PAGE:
In Blogging For Business, Beware of the Mondegreen Effect

A blog content writer like me’s always on the alert for interesting expressions.  The four candlesother day I learned a new word listening to PBS radio: mondegreen.

A mondegreen, I found out, is the mishearing or misinterpretation of a phrase.  A listener hears one thing, when the speaker actually had something totally different in mind.  
That statement got my attention, because the blog writing services that I and the other freelance SEO copywriters  at Say It For You provide are an important part of each client company’s branding and corporate identity.

The very last thing any one of us would want is to be misunderstood.  And, even though the blog posts are read rather than listened to, I can see how easy it could be for the mondegreen effect to creep into the text of the blog.  After all, the consumers reading the posts are not trained in whatever the company’s specialty is, and could understandably misunderstand:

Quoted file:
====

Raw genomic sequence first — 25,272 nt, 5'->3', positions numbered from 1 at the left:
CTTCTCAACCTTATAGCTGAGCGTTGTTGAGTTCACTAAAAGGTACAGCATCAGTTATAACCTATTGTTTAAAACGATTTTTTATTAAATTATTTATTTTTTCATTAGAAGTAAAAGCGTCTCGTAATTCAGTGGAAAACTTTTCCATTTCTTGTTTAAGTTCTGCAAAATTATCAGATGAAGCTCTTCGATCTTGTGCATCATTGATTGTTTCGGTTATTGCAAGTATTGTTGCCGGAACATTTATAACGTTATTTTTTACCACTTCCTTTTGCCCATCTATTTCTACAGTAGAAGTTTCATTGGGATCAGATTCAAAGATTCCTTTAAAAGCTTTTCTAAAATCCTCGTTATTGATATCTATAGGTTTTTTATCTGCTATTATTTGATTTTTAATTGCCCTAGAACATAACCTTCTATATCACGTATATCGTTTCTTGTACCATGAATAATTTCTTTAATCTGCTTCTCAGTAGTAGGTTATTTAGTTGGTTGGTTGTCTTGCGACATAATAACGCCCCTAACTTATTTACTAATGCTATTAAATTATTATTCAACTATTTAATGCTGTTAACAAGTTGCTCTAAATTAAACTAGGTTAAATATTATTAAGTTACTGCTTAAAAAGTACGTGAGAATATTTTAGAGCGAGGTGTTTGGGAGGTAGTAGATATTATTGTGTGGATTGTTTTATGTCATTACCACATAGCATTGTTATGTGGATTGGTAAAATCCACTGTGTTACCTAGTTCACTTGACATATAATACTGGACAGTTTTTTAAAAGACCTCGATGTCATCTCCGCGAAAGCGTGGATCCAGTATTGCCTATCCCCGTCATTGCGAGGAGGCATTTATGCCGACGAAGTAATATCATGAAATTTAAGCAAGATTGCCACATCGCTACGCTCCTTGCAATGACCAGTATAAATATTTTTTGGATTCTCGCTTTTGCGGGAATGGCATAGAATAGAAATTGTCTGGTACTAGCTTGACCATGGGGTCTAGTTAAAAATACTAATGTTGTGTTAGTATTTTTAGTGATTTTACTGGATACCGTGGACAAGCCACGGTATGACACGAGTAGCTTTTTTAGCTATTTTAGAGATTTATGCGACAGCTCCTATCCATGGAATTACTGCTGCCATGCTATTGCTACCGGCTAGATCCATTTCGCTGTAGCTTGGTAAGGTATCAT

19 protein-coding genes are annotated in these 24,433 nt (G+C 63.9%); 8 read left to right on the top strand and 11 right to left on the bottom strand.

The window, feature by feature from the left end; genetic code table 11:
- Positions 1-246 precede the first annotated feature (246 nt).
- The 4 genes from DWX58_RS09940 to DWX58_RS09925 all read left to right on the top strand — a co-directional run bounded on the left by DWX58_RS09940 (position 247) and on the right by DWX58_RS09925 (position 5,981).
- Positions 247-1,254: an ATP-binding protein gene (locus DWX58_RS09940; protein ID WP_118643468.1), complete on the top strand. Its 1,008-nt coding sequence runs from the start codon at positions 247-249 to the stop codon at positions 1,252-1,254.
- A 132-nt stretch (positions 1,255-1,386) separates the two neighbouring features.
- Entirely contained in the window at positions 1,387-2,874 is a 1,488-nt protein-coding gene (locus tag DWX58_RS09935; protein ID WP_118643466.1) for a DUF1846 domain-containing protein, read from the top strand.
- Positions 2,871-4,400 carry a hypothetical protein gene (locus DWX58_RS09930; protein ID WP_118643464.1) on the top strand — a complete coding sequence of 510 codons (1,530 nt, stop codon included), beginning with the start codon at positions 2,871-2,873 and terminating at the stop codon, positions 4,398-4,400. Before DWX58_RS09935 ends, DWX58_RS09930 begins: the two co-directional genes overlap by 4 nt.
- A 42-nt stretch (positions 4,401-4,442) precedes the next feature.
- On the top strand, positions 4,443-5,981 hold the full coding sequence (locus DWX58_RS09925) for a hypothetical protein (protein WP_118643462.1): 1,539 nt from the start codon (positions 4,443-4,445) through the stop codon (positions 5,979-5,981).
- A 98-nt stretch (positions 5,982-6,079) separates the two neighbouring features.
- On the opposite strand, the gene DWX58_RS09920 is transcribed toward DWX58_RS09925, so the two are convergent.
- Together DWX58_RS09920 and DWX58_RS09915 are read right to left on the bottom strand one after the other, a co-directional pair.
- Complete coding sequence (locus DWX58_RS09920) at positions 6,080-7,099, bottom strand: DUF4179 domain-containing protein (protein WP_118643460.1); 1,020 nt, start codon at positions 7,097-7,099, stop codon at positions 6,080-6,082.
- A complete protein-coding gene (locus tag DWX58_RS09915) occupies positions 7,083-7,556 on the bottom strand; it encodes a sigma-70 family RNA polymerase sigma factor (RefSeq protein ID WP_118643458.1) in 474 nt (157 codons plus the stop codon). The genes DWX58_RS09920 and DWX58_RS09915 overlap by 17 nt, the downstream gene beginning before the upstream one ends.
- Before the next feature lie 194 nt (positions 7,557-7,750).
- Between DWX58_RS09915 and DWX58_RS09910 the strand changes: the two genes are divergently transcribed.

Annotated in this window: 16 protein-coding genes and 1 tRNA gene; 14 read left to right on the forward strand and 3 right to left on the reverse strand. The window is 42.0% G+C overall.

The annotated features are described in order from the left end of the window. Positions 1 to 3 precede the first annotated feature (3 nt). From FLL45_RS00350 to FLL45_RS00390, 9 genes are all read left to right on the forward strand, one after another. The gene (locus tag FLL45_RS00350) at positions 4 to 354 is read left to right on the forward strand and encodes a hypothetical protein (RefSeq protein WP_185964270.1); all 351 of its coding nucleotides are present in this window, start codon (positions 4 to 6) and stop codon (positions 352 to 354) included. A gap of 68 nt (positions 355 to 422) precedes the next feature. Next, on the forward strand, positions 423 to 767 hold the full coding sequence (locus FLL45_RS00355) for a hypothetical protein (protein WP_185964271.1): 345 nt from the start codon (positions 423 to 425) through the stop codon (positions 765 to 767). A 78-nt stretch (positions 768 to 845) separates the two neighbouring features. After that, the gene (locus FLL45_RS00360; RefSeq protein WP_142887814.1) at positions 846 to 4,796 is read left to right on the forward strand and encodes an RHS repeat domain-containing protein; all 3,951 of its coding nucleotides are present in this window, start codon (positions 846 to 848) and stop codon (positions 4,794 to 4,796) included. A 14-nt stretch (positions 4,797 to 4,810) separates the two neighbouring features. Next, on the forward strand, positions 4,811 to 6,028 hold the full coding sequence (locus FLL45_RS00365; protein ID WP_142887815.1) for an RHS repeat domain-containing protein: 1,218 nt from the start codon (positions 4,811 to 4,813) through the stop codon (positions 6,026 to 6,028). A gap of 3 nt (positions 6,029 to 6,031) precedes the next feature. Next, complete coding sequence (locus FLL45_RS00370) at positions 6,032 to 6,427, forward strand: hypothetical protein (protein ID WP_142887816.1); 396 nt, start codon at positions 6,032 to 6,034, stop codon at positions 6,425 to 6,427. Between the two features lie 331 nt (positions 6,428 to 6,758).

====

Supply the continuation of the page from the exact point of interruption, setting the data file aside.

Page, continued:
• the significance of the data presented
  • the advice and the intent behind it
  • the directions for use of the product

    fork handleAmusingly, PBS radio explained that there’s an entire generation of children who thought that, besides Rudolph, Santa had another, meaner, reindeer named Olive. (They misheard "all of the other reindeer".)  Of course the mondegreens in the pledge of allegiance are rife among children: "I led the pigeons to the flag".) And, when a speaker isn’t clear about fork handles, even an adult listener could think she means "four candles".

When I’m offering business blogging assistance, I like to suggest myth-busting and origin-tracing as content ideas, ways to offer useful information while at the same time showcasing the expertise of the business owner in his field. In that vein, here’s the scoop on the origin on the term modegreen:

Writer Sylvia Wright invented the term in 1954, based on a Scottish poem she’s misheard as a child:

  Ye Highlands and ye Lowlands
  Oh, where hae ye been?
  They hae slain the Earl O’ Moray
  and laid him on the green.  (Get it?)

If ever there was a lesson about the importance of clarity in corporate blog writing, it’s in this PBS item about mondegreens.  The danger, of course, is that online readers will misunderstand your message, coming away with an impression of your company that is the opposite of the one your marketing strategy and tactics development was designed for.

When it comes to web-based communication, words and pictures are a business’ only tools.  Above all, then, corporate writing for business must make itself clear!

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